Dirt Music by Tim Winton

Reviewed by
November 2001, no. 236
Brian McFarlane reviews 'Dirt Music' by Tim Winton

Dirt Music

by Tim Winton

Picador, $45 hb, 461 pp, 0330363239

Dirt Music by Tim Winton

Reviewed by
November 2001, no. 236

Talk about unlikely associations. My first response to the opening chapter of Tim Winton’s latest novel was how its sense of a life at a standstill, awaiting some new impulse, reminded me of Jane Austen’s Emma. Winton’s protagonist, Georgie Jutland, with a string of unsatisfactory relationships behind her and bored with her present bloke, Jim Buckridge, her useful life as a nurse now well in the past, sits in front of the computer screen, ‘gone in her seat, like a pensioner at the pokies’. In White Point, the Western Australian ‘personality junkyard’ where she has fetched up, she needs a stimulus (‘recently something in her had leaked away’) as urgently as Austen’s heroine. In both novels, it comes in the form of a new man. After this, it must be said, Dirt Music isn’t much like Emma and it certainly settles for a less conservative dénouement, but the underlying narrative starter has this echo.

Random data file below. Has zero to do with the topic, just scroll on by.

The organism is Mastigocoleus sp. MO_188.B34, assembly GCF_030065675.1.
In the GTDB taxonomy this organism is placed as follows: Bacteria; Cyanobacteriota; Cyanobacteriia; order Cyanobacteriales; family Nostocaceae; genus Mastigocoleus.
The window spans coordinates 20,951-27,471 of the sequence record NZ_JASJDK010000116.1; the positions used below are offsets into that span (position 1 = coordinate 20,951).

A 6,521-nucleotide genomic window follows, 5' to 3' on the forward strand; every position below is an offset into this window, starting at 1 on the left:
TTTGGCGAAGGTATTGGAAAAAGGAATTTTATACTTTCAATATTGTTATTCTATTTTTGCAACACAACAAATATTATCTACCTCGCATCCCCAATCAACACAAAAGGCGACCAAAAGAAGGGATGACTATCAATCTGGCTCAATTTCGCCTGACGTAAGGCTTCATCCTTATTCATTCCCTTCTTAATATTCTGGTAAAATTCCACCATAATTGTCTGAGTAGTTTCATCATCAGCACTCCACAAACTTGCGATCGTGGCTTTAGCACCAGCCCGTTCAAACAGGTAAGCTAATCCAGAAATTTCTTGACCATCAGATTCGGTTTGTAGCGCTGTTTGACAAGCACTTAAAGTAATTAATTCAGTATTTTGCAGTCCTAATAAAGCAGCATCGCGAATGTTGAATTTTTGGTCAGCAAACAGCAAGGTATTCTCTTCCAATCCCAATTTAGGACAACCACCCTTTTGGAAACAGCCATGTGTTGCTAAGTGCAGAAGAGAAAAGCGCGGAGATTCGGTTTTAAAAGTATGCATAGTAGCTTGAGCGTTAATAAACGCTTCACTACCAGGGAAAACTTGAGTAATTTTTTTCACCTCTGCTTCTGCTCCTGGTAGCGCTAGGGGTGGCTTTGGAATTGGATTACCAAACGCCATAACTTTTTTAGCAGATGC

Another inapt association. Georgie is forty and unanchored: for the life of me, I couldn’t get Helen Mirren out of my head as I read. Even when I read later that Georgie has a short black helmet-like haircut, it couldn’t displace the image of the tough, intelligent Mirren-type sexiness. (The opposite process, perhaps, from never being able to re-read Women in Love without seeing the film’s black-haired Oliver Reed as the Nordic god, Gerald.) However, the resonance isn’t unhelpful as the wayward Georgie gradually accretes a Mirrenish determination to shape events rather than just let them happen to her.

Brian McFarlane reviews 'Dirt Music' by Tim Winton

Dirt Music

by Tim Winton

Picador, $45 hb, 461 pp, 0330363239

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